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January 21, 2013  Mon 4:40 AM CT

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In a world of ever-increasing speed when we view things in ever-shrinking blocks of time, the success of Weekly options should come as no surprise. The popularity of these contracts has risen so fast that they may soon eclipse the more traditional option expirations.

That's why we have created a special page dedicated to these short-term contracts.

optionMONSTER's Trading Weeklies page focuses exclusively on this "fastest money" in the option market. It allows you to look at the top volume contracts as well as sort by calls and puts, stocks, or exchange-traded funds and notes. The page provides pricing, volume, and open interest for the top Weekly contracts

Weekly options have taken off in the last year or so, and their growth continues to surge as exchanges add and alter the way they are traded. In September the International Securities Exchange added 50-cent strikes to the Weekly options, which previously had traded in dollar-wide spreads.

And the Chicago Board Options Exchange is now listing up to five consecutive expirations for Weekly options. This is limited to a handful of heavily traded names so far--including the SPX, SPY, IWM, EEM, QQQ, GLD, SLV, XLF, AAPL, and GOOG--but will likely be expanded.

If you haven't already discovered the advantages of Weekly options, they are manifold.

When you buy or sell options, you are in many respects buying or selling time. The more time you buy, the more you pay. But with most options bought around a specific time frame, such as earnings season, buying additional time can be a waste of money.

Many traders want to hold an option only through an event, but longer-term contracts carry higher premiums that force traders to put more capital at risk. Weekly options solve this problem because they have less excess time, which in turn lowers cost. That lets traders buy strikes that are closer to the money and have a better chance of making a profit.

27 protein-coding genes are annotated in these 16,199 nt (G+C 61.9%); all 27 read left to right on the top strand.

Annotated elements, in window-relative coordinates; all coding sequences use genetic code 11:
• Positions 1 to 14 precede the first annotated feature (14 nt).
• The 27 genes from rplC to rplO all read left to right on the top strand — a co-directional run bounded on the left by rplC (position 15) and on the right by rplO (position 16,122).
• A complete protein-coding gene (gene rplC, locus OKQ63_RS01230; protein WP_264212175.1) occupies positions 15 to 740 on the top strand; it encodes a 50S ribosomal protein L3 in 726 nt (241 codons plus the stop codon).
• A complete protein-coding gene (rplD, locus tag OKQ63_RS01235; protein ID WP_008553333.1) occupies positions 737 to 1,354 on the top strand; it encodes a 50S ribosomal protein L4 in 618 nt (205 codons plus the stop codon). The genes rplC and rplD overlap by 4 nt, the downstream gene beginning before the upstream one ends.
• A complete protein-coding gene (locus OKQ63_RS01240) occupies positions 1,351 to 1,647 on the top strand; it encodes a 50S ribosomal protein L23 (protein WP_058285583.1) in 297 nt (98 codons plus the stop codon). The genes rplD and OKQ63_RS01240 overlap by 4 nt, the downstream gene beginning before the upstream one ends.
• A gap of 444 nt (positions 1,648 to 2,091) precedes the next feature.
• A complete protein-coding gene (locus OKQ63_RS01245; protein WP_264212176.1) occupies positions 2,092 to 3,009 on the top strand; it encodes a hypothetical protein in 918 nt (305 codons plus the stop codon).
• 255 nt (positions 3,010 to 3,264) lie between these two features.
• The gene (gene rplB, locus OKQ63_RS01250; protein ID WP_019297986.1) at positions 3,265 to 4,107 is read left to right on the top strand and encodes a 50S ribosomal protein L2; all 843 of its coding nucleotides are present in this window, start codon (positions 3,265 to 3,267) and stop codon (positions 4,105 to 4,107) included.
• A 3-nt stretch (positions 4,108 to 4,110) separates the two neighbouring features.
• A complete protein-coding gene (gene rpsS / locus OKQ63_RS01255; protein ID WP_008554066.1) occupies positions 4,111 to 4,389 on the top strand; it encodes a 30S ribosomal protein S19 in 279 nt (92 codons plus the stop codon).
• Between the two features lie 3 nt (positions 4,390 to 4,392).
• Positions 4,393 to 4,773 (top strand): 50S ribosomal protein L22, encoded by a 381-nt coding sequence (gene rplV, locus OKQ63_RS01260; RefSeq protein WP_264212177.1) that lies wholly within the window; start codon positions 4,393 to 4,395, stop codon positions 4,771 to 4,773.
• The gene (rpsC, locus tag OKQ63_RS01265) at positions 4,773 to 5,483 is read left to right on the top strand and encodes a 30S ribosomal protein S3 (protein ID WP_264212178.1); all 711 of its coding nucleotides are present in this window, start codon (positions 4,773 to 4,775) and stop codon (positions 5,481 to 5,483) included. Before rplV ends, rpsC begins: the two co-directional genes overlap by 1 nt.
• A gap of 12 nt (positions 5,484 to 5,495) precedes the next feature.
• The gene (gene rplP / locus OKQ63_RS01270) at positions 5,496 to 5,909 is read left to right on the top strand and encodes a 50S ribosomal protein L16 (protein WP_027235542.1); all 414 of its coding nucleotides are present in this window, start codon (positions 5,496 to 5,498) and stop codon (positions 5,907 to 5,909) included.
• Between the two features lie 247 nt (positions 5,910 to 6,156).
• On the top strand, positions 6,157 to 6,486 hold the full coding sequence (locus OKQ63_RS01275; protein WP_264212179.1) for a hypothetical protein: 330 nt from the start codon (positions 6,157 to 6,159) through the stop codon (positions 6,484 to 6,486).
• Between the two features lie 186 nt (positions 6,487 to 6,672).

The time premium of an option loses value as the contract moves toward expiration, and it does so with accelerating speed. So the last week of an option's life has the most time decay.

This can be great for option sellers who are looking to collect that theta. Most sellers have a sweet spot in the timing of their trades, and now they don't have to wait for it to roll around just once a month.

The best example of this comes in index and ETF options right now as the end of the year and the so-called fiscal cliff approach rapidly. If we go off the cliff, we won't really know about it until Jan. 1, and the regular monthly January expiration comes on Jan. 18. But with the Weekly options, you can buy the contracts that expire on Jan. 4, saving the cost of two extra weeks.

And dynamic traders or option sellers might take advantage of the time before the end of the year by selling Weekly contracts that expire before 2013 begins. More advanced traders may take advantage of both sides of this time frame with calendar or diagonal spreads.

The latter strategy--which entails buying and selling options at different expirations to take advantage of higher premiums in the longer-dated contracts--can offer some of the greatest opportunities in Weekly options.

We hope that you can take advantage of these and other strategies with the help of our new page!

(A version of this article appeared in optionMONSTER's Options Academy newsletter of Dec. 20.)
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